i love the annoyed collective scoff when the car stops dead underground.
three teenage girls pass a camera full of prom pictures back and forth.
an old man wears a daisy tucked into the band of his fedora.
she hands her son - who is in a jaw brace - a stick of gum to chew on.
he sings to himself, songs with choruses of, “that’s how a bitch gets shot!”
“i love reruns of seinfeld,” she says. four women screech, “no soup for you!”
now and then i smell fellow riders’ food, and crave fried chicken, or ribs.
every boy with a beard makes me think of my ex. this means: many boys.
“i don’t know what to say i believe in,” she says. “jewish isn’t right.”
a tourist with a southern drawl asks, “does this thing go any faster?”
“let me off,” she cries, turns, announces, “i’m going… to the HOSPITAL!”
“yo,” she says gruffly, and offers the young mother a place to sit down.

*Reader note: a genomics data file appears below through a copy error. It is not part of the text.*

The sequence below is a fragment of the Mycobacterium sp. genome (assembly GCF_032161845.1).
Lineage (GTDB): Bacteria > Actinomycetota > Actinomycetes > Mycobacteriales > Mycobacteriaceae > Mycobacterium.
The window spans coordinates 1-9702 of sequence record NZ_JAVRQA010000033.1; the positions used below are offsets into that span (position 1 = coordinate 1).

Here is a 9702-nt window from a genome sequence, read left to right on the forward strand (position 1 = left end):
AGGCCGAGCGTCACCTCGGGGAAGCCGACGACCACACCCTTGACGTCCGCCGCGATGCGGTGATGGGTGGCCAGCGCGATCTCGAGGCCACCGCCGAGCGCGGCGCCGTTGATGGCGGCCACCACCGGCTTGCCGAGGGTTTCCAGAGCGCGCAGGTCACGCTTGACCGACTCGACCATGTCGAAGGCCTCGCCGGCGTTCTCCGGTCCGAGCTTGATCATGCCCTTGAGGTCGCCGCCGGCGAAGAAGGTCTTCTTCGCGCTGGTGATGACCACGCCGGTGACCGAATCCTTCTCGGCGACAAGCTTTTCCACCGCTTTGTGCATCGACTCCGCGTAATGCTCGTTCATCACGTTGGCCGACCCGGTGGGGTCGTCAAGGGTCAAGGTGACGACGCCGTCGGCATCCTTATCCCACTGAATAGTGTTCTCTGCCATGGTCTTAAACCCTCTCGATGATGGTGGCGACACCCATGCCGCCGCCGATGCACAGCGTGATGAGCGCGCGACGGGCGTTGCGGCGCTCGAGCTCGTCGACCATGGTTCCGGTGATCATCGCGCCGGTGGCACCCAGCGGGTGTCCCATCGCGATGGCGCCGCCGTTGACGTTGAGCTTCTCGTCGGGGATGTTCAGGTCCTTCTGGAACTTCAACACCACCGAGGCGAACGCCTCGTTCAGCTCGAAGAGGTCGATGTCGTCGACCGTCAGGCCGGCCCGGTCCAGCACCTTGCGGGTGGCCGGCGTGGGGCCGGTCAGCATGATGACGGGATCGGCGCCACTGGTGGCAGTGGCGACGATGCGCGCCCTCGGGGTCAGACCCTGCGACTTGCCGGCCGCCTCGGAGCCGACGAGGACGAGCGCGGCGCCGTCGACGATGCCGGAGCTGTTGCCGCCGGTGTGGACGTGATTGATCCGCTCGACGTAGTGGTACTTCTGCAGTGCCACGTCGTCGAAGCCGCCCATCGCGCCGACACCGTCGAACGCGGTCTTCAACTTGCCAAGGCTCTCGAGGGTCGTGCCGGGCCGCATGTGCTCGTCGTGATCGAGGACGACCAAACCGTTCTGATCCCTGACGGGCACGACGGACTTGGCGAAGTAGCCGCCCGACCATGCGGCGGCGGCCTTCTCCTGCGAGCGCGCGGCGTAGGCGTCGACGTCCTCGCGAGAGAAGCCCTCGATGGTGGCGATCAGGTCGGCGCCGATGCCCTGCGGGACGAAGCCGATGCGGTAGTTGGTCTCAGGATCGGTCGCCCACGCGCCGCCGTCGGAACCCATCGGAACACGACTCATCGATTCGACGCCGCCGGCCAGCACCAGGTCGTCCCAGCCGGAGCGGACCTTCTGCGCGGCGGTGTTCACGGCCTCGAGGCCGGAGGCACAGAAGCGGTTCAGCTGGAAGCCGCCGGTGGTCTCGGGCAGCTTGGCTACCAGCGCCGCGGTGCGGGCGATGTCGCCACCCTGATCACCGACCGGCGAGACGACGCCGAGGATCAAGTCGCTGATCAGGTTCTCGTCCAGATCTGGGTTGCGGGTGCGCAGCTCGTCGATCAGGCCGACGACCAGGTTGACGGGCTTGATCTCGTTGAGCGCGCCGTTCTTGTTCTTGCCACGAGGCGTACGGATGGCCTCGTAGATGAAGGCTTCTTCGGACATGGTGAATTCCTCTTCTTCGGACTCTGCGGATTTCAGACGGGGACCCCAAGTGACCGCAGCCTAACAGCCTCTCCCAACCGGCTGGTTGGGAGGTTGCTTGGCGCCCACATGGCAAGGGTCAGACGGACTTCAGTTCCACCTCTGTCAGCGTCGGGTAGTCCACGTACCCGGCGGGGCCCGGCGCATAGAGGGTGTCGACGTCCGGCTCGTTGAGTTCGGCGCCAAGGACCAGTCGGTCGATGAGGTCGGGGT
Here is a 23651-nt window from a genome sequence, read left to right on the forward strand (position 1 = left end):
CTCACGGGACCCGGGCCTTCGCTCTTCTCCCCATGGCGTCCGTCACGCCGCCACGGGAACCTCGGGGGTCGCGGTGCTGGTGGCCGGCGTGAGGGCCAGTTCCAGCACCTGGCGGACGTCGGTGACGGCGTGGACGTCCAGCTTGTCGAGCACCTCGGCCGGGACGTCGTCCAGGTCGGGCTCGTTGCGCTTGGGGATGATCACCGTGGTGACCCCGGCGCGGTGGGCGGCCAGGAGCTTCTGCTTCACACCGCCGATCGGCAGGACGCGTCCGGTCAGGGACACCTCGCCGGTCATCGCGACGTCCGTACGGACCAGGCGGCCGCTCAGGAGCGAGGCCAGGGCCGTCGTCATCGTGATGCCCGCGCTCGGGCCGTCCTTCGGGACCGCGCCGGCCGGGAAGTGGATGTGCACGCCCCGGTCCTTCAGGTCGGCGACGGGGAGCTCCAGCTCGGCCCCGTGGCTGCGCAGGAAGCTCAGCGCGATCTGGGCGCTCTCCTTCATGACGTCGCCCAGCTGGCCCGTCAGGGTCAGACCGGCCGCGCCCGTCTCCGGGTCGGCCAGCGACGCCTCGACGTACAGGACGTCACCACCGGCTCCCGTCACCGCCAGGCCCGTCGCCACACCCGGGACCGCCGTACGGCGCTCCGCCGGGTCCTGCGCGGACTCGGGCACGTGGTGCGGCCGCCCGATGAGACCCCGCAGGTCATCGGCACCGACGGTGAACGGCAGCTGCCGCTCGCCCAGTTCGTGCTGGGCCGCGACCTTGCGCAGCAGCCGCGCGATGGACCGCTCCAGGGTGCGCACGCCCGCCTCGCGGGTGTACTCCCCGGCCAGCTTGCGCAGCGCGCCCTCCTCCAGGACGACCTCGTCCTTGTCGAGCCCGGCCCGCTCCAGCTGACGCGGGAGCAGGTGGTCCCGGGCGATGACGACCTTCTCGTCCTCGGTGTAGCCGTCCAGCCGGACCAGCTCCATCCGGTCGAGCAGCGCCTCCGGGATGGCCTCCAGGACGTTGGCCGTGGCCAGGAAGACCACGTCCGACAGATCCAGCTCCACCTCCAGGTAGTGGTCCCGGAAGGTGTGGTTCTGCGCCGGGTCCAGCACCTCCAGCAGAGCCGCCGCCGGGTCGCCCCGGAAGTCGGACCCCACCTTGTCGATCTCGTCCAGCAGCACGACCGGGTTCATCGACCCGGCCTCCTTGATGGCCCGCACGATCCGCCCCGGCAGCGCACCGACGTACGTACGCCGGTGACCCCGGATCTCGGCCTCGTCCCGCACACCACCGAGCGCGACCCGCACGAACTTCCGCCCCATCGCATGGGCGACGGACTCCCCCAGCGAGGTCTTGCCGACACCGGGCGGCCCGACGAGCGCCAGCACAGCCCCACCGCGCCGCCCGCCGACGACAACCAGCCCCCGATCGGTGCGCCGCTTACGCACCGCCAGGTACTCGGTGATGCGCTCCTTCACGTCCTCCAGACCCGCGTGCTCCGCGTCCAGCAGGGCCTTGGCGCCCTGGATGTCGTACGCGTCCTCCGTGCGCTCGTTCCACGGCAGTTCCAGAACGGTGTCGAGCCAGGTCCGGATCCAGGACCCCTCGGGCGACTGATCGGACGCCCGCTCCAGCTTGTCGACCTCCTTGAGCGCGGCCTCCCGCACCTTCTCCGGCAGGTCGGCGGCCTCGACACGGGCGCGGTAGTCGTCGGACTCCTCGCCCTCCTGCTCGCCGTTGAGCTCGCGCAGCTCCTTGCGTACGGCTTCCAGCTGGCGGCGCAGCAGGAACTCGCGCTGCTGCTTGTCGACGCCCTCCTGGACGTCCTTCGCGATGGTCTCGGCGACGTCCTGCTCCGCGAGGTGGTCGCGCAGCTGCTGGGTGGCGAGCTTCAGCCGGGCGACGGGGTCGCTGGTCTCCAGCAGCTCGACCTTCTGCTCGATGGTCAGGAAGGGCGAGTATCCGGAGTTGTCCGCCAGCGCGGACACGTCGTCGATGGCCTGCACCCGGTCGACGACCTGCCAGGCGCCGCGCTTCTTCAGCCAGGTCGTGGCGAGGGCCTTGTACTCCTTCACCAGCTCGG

taking a new line is like visiting a new city. i get lost.
the man brings a full picnic aboard, and leaves a whole trash mound behind.
there’s no polite way to tell her i see her weave, so i hold my tongue.
two women, spaced by forty years, hold a long talk on an aloe plant.
no number of signs will teach people to step down to leave the trolley.
he changes seats like musical chairs, no seatmate good enough for him.
she rushes in front of me to board, then takes her time getting inside.
i have terrible etiquette; i wrap my arm around the hand bar.
i never knew how to keep talking ‘til i heard them discuss nothing.
“i’m getting off soon,” she explains, and holds ground for thirty city blocks.
his dirty look is perfection. his space is more valuable than ours.
the trolley halts in darkness, and an iPod fills the heavy silence.
the train comes above ground. the kid announces, “we’re in the outside now.”
a man in army gear talks about class with a woman in sweatpants.
on the platform he barks, “i ain’t tryin’ to be late.” well, sir, clearly.
a stranger, in one talk, calls me not just “sugar,” but “honey,” and “sweets.”
the city year kids are off duty; the car is splashed with red jackets.
i want to calm the people who stress over bumps. we’re in a train car.
she leans to look down the tunnel; she sees light and cries, “thank you jesus!”